Anxiety is something we all experience from time to time. It includes both physical sensations and emotional reactions. Anxiety is a response to a situation we might see as a threat to us or a situation we feel we have no control over, for example moving house, being in a difficult relationship or giving birth. In these situations it's understandable to be worried and you may even find it hard to sleep, concentrate or eat for a brief period. These feelings of worry usually stop when the situation has resolved.
What you need to know
We know that manageable levels of anxiety can be helpful in certain situations such as in emergencies or when we need to meet a deadline; we all have different tolerance to stress/anxiety. However if your feelings of anxiety are very strong or last a long time you need to access help to learn how to deal with it.
Perinatal anxiety is anxiety experienced during pregnancy or in the year after childbirth. You might hear it called:
- prenatal or antenatal anxiety if you experience anxiety during pregnancy
- postnatal anxiety if you experience it after giving birth
- some women may have severe anxiety around childbirth also known as tokophobia
- you may experience panic attacks
- if your anxiety leads you to experience unwelcome thoughts, images, urges or doubts, or there are repetitive activities that you feel you have to do you may have Obsessive Compulsive Disorder.
Many women experience anxiety during the perinatal period. The National Institute for Health and Care Excellence (NICE) suggests that 13% of women experience anxiety during pregnancy, this is higher than figures for depression. Perinatal anxiety is less well known about, but far more prevalent that we had first thought.
Some of the symptoms to look for in perinatal anxiety are listed below:
How you might feel:
- Strange (not feeling yourself)
- Feel numb
How you might think:
- Racing thoughts
- Unable to concentrate
- Constant worrying
- Thinking the worst case scenario
- Doubting yourself
- Going over the same worries/thoughts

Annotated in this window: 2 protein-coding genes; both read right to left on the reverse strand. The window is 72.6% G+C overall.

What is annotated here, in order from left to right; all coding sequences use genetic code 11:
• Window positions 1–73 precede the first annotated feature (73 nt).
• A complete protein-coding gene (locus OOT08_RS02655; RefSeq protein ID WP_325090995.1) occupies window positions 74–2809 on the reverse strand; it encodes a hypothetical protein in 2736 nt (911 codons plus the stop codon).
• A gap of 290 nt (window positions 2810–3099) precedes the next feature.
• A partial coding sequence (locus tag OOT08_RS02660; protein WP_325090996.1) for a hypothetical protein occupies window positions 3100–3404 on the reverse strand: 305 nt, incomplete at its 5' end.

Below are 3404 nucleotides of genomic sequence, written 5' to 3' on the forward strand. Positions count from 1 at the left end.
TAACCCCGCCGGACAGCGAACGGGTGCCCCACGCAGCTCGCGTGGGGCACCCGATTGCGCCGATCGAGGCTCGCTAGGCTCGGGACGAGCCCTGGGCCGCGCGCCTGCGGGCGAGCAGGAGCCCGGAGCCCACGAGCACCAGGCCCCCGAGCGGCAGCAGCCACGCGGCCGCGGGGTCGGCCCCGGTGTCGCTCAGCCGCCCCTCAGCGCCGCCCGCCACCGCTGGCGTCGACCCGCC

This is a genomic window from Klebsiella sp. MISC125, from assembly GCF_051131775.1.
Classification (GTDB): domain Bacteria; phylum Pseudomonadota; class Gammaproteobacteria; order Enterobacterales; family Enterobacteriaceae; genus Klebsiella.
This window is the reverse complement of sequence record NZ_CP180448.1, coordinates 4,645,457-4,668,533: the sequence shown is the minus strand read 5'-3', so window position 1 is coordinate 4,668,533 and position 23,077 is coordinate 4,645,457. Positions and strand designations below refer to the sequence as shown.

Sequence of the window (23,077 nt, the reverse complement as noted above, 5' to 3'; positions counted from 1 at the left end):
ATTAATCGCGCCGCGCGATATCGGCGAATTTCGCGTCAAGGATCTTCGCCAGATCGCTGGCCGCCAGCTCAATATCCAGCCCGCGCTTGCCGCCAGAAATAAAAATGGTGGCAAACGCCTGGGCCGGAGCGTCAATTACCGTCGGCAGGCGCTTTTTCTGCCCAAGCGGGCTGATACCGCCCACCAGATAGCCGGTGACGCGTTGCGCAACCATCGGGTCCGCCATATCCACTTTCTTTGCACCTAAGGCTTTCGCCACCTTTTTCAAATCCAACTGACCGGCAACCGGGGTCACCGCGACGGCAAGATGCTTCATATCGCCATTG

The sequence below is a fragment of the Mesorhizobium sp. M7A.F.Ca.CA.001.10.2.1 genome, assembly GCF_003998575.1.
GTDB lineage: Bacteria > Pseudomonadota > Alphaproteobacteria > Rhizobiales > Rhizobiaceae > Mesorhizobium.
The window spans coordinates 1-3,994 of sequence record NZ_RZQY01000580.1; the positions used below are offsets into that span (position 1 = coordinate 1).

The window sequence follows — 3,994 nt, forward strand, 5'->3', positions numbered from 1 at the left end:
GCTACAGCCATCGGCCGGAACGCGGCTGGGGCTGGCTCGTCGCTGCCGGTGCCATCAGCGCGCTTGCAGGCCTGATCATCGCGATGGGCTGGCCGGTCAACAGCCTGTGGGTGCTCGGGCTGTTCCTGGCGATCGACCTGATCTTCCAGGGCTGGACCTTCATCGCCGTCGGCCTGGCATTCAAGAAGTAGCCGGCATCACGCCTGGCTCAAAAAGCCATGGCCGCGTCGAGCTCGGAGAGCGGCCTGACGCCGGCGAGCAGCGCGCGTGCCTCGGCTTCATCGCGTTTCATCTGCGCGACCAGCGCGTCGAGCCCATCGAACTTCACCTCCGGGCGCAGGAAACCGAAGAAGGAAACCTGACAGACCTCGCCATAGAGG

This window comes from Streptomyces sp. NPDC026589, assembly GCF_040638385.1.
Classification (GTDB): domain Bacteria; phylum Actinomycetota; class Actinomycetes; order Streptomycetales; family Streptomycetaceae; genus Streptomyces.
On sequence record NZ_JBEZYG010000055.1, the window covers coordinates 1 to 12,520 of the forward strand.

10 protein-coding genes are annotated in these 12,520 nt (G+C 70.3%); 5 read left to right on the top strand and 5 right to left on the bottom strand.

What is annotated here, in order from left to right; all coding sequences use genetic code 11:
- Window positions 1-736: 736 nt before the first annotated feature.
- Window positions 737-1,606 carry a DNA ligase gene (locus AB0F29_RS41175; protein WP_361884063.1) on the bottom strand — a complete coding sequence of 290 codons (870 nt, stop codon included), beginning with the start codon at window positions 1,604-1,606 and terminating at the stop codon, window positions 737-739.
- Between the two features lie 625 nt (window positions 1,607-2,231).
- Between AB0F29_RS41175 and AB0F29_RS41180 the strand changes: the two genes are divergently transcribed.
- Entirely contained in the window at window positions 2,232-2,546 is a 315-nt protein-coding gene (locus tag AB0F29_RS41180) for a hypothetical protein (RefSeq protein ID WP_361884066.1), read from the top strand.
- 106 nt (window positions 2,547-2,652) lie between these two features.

- That other people know your are anxious and are watching you
What are some the physical signs you may experience?
- Unexplained aches and pains
- Decrease in appetite
- Difficulty sleeping
- Stomach churning
- Tight chest
Some of the things you might start doing:
- Having difficulties getting off to sleep or staying asleep
Unable to sit and relax
- Constantly on the go/pacing
- Find it difficult to finish off one thing
- Eat less (or more)
- Being snappy/increased irritability
Need help right now? Call NHS 111 or contact Samaritans
Want to talk to someone?
We know that talking about how you are feeling can often be very difficult, however there is help out there, you do not have to feel like this. We hear that women often worry that they will be judged or seen to be 'not coping', this is a common misconception. Health professionals are aware of how common anxiety is during the perinatal period, and are able to support you and your family.
- Pandas (Pre and Postnatal depression advice and support) have a free helpline from 9am to 8pm every day 0808 1961 776
Want to find support on social media and apps?
- Baby Buddy is an app designed to look after you and your baby’s physical and mental health. You can download it online, or from Google Play or the App Store.
- Pandas offers online support and information as well as a helpline
Want to talk to other women and families who have been through this?
- Hampshire Lanterns are a Perinatal peer support organisation who have a Facebook Group. To find your local peer support groups click here.
- Pandas support and information for people coping with pre and postnatal mental illness, as well as their families, friends and carers.
Want to read more about it?
Content adapted from MIND
- Talking therapies are available free on the NHS - here is a link to find your local service
- LIFT CONTENT FROM STAYING HEALTHY IN BODY AND MIND PAGE
- Please check out the resources below to find helpful information that works for you.
If you experience any of the following symptoms (known as "Red Flag symptoms"):
- New thoughts of violent self-harm
- Sudden onset or rapidly worsening symptoms
- Persistent feelings of estrangement from your baby
To find your local PNMH specialist community team click here.
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